The Charlotte Observer reports Sen. Wes Climer plans to introduce two bills to regulate water utilities in the next session. Climer wants utilities to file plans similar to Integrated Resource Plans required of electrical utilities. A second bill Climer plans to introduce would preclude a water utility from earning a return on equity when there is a shortfall in service. The text of the bills is not available at this time. Climer said they will be pre-filled in December.
According to the Public Utilities Review Committee, the following candidates have filed to run for the Public Service Commission.
DISTRICT 1: Paul S. Gawrych (Mt. Pleasant)
John E. “Butch” Howard (Moncks Corner)
Alvin T. Johnson, Jr. (Charleston)
Harry B. Limehouse, III (Charleston)
George “Robert” Newman (Mt. Pleasant)
Lawrence D. Sullivan (Summerville)
Darryle B. Ware (Summerville)
Carolee “Carolyn” Williams (Charleston)
DISTRICT 3: Stephen M. “Mike” Caston (Clemson)
Kevin G. Evans (Salem)
Santana D. Freeman (Abbeville)
Comer H. “Randy” Randall (Clinton) (I)
DISTRICT 5: Luther P. Hendrix (Camden)
Headen B. Thomas (Rock Hill)
Stephen R. Thomas (Fort Mill)
Swain E. Whitfield (Winnsboro)
DISTRICT 7: John Q. Atkinson, Jr. (Marion)
Alys C. Lawson (Conway)
Bonnie D. Loomis (Murrells Inlet)
Thomas G. “Tee” Miller, Jr. (Georgetown)
Ted M. Vick (Pawleys Island)
There was a Supreme Court argument worth watching last week. The case involved an appeal of the Public Service Commission’s decision to adopt then SCE&G’s proposed capacity cost factor (zero) for solar energy in the company’s 2018 fuel cost case. OK, this may not be the most exciting issue for some of you, but the oral arguments were great! Blan Halman, Joseph S. Dowdy, and John Hoefer went mano a mano before a hot bench. The argument also shows how strange the customs and practices of the PSC seem to the outside world. It caused me to to take a fresh look at how to draft my next proposed order.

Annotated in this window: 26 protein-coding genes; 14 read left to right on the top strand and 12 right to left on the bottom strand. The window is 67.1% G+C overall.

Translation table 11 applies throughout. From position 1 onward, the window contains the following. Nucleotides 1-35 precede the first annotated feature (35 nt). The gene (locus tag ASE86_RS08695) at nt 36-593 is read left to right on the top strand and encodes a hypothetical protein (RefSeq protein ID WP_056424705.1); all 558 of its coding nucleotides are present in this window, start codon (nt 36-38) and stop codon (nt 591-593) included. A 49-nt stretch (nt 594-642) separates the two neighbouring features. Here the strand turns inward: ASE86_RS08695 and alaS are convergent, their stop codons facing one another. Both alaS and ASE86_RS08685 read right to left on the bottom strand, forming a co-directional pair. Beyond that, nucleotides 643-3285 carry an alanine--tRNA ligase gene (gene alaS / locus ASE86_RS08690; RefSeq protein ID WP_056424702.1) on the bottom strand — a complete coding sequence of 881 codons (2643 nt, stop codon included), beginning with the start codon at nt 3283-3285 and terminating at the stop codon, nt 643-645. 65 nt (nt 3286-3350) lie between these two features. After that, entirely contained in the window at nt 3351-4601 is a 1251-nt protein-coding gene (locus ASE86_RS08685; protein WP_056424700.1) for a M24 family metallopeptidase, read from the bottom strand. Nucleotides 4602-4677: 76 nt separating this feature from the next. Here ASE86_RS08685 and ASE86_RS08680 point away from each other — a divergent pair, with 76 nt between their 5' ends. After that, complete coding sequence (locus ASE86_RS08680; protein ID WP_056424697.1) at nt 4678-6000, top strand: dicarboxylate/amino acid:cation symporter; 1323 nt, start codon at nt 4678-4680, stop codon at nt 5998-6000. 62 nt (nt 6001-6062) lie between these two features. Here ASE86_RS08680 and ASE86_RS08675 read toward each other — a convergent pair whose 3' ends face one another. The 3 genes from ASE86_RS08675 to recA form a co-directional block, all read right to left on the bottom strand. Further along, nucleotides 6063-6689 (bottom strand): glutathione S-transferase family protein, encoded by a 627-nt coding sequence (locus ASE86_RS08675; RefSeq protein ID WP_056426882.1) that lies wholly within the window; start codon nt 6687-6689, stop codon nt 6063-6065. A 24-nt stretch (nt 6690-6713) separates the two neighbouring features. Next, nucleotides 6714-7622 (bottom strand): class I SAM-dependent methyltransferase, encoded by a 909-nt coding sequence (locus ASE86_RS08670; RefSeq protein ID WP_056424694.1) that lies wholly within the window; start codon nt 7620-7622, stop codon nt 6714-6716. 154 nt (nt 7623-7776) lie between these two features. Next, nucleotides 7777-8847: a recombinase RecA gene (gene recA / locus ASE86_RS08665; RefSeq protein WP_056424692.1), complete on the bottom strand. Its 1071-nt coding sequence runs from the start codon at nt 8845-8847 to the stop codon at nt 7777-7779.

Senior Auditor Aisha Butler has left the Office of Regulatory Staff. Aisha was thorough and professional. She didn’t give anything up in her audits. But she was also so pleasant that my clients were never upset with her, even after receiving an initial AIR with over one hundred subsections. Aisha had a rare talent for maintaining a cheerful and positive attitude in an often stressful adversarial process. She will be missed, and we all wish her well in her future endeavors.
There is a very nice article in the Post and Courier about PSC Commissioner Tom Ervin and his wife Kathryn Williams‘ donation to RIP Medical Debt a non-profit that helps erase medical debt for people who earn less than twice the federal poverty level. RIP Medical Debt buys bundled medical debts for pennies on the dollar, and forgives the debts of those most in need. Commissioner Ervin and his wife’s donation resulted in $1.5 million in debt being forgiven for 1,000 Upstate residents. Ervin and Williams, who have distinguished careers representing the injured and disabled are well aware of the burden of medical bills on people with low incomes. At the time this post was written, RIP Medical Debt had wiped out over $800,000,000 in medical debts.
This could be your chance to live the life of fame and danger.